As The Oregonian reported last week, the man “collapsed on the sidewalk outside the club and died from a single gunshot wound to the head.” A 21-year-old woman was also injured in the Portland shooting incident and was treated at an area hospital.

“The homicide marked the second fatal shooting at the location in two years. An inspector from the Oregon Liquor Control Commission has launched an investigation with Portland police to see if alcohol service played any role in the shooting,” the newspaper notes, citing a spokeswoman for the commission.

A fascinating article in The Oregonian last week spotlights an oft-overlooked Portland premises liability issue. The article details how a local non-profit group, Southwest Trails, has spent years creating walking trails throughout the Portland area. Most of the time these trails run along streets. In a few cases, however, they cut through city owned easements behind houses.

When the trails go through an easement they are not supposed to be improved (by, for example, adding a staircase) without both a city building permit and the permission of the adjacent property owners. Property owners could, according to the paper, incur Oregon property liability for accidents on a staircase or path abutting their homes. As the article details, however, it has recently emerged that Southwest Trails often failed to obtain the necessary clearances for its work – and that until recently the city never enforced the requirement for permits.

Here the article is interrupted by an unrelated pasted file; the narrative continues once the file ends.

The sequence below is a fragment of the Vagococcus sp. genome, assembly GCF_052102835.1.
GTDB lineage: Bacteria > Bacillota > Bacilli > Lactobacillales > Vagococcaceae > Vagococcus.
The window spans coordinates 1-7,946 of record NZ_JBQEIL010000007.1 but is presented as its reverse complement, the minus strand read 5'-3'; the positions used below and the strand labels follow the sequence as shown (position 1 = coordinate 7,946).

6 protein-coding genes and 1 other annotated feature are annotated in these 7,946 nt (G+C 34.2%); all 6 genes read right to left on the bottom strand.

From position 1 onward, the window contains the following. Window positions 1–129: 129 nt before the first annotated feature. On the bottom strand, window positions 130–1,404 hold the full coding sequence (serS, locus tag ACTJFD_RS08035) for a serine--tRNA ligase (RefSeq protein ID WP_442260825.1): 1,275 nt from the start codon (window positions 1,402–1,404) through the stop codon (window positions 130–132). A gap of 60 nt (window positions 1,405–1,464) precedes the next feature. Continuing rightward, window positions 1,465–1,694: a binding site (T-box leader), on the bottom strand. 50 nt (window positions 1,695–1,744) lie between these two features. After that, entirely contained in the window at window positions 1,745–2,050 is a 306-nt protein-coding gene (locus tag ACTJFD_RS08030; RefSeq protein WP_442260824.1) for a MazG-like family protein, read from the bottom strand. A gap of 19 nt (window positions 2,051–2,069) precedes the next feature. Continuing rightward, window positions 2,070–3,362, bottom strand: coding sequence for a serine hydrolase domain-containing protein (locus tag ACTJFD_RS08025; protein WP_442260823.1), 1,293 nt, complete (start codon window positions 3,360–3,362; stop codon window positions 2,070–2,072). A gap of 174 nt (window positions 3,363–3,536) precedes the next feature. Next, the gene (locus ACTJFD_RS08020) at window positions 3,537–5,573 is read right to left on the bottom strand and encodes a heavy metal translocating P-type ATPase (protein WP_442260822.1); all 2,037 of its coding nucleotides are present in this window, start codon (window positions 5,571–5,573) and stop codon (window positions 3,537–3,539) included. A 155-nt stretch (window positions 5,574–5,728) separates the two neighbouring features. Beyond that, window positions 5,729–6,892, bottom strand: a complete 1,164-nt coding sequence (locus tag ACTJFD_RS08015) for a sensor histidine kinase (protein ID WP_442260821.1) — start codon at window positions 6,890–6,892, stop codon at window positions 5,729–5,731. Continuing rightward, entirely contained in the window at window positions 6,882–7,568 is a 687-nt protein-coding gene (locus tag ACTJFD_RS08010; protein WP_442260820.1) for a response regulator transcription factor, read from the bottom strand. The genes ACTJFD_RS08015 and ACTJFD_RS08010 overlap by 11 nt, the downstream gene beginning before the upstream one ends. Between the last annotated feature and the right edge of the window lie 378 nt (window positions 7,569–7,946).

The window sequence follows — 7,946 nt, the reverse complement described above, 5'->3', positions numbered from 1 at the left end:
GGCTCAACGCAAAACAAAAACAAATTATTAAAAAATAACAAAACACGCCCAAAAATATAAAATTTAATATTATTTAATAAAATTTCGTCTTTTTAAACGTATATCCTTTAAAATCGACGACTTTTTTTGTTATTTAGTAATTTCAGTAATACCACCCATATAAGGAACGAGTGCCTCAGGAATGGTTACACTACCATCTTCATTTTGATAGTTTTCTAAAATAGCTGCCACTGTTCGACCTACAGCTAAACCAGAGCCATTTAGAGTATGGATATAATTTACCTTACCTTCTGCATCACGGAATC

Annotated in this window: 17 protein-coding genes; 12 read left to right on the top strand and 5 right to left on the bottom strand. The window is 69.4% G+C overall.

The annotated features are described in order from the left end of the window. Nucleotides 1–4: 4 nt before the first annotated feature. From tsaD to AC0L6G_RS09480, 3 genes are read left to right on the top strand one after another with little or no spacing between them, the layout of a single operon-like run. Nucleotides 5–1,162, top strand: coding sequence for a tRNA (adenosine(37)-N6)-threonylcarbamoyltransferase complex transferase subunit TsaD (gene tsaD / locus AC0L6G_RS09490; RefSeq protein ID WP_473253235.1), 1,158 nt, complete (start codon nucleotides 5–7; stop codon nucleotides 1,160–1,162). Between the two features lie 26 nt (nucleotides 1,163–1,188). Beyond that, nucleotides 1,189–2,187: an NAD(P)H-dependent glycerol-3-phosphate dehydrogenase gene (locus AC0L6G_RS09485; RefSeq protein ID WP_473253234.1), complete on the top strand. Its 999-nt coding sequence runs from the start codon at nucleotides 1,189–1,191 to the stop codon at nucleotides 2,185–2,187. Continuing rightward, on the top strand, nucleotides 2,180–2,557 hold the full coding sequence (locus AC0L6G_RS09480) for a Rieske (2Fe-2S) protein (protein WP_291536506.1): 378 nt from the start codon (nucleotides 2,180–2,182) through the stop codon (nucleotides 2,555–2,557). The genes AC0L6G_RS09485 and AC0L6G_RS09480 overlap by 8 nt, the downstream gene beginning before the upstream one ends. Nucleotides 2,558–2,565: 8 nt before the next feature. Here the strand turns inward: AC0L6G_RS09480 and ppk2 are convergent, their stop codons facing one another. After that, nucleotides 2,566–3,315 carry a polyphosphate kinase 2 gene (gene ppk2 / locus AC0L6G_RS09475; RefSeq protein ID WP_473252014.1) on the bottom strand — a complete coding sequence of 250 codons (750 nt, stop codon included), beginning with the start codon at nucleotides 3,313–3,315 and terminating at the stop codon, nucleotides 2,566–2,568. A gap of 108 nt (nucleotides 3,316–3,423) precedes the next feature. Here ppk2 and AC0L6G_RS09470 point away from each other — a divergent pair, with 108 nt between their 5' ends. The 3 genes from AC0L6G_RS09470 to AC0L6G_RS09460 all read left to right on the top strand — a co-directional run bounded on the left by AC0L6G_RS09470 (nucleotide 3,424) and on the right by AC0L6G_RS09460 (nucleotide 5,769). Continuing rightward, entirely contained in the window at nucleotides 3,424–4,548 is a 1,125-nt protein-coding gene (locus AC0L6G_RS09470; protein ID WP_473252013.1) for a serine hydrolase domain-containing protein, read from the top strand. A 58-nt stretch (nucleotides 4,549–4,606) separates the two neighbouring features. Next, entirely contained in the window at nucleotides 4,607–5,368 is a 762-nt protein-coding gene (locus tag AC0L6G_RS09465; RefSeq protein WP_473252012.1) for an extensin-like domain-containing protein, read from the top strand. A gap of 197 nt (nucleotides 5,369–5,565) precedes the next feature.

The issue is an especially serious one because of the liability issues to which property owners might be exposed. When someone is injured on public property, or on a public easement, a Portland premises liability attorney should be consulted immediately to see whether a case exists under Oregon personal injury law.

According to news reports, the Environmental Protection Agency is reconsidering its endorsement that it is okay to use ground-up, recycled tires on kids’ playgrounds and sports fields. The tire mulch has been used to cushion the ground in the event of a fall accident.

Now, however, the EPA says there is not enough information to determine whether use of these recycled tires could actually prove a health hazard, and communities in Oregon and other US states are wondering whether they could lead to the inhalation of metals, lead, and chemicals if children touch, inhale, or swallow the material.

The Centers for Disease Control and Prevention says older fields that are more worn down may pose a greater risk for lead exposure. It’s also important to note, however, that not all turf fibers are made with lead.